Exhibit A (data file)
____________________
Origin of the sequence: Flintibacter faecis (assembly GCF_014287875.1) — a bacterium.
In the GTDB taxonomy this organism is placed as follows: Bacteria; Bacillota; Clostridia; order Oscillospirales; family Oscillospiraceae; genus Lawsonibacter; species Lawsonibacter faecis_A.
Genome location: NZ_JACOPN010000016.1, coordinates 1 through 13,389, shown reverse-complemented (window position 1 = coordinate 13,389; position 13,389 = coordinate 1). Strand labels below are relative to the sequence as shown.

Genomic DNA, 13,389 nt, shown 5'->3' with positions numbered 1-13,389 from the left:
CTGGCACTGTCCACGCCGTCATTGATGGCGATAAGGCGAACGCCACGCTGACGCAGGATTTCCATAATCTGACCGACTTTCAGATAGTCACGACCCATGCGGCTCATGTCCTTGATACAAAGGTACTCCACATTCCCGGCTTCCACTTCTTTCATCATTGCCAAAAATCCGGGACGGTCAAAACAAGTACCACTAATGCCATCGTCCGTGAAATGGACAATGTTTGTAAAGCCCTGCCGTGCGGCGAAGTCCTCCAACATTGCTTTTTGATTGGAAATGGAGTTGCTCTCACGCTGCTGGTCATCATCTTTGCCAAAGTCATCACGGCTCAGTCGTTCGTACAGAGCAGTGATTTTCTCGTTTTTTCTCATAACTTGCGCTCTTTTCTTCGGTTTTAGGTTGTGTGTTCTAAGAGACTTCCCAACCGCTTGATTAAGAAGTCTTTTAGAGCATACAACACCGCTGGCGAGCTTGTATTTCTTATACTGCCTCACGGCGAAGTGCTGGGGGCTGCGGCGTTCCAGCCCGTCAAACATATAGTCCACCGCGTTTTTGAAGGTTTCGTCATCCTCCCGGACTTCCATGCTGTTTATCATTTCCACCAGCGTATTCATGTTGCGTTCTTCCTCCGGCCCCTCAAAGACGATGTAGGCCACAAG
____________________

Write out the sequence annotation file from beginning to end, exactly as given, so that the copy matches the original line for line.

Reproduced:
Origin of the sequence: Flintibacter faecis (assembly GCF_014287875.1) — a bacterium.
In the GTDB taxonomy this organism is placed as follows: Bacteria; Bacillota; Clostridia; order Oscillospirales; family Oscillospiraceae; genus Lawsonibacter; species Lawsonibacter faecis_A.
Genome location: NZ_JACOPN010000016.1, coordinates 1 through 13,389, shown reverse-complemented (window position 1 = coordinate 13,389; position 13,389 = coordinate 1). Strand labels below are relative to the sequence as shown.

Genomic DNA, 13,389 nt, shown 5'->3' with positions numbered 1-13,389 from the left:
CTGGCACTGTCCACGCCGTCATTGATGGCGATAAGGCGAACGCCACGCTGACGCAGGATTTCCATAATCTGACCGACTTTCAGATAGTCACGACCCATGCGGCTCATGTCCTTGATACAAAGGTACTCCACATTCCCGGCTTCCACTTCTTTCATCATTGCCAAAAATCCGGGACGGTCAAAACAAGTACCACTAATGCCATCGTCCGTGAAATGGACAATGTTTGTAAAGCCCTGCCGTGCGGCGAAGTCCTCCAACATTGCTTTTTGATTGGAAATGGAGTTGCTCTCACGCTGCTGGTCATCATCTTTGCCAAAGTCATCACGGCTCAGTCGTTCGTACAGAGCAGTGATTTTCTCGTTTTTTCTCATAACTTGCGCTCTTTTCTTCGGTTTTAGGTTGTGTGTTCTAAGAGACTTCCCAACCGCTTGATTAAGAAGTCTTTTAGAGCATACAACACCGCTGGCGAGCTTGTATTTCTTATACTGCCTCACGGCGAAGTGCTGGGGGCTGCGGCGTTCCAGCCCGTCAAACATATAGTCCACCGCGTTTTTGAAGGTTTCGTCATCCTCCCGGACTTCCATGCTGTTTATCATTTCCACCAGCGTATTCATGTTGCGTTCTTCCTCCGGCCCCTCAAAGACGATGTAGGCCACAAG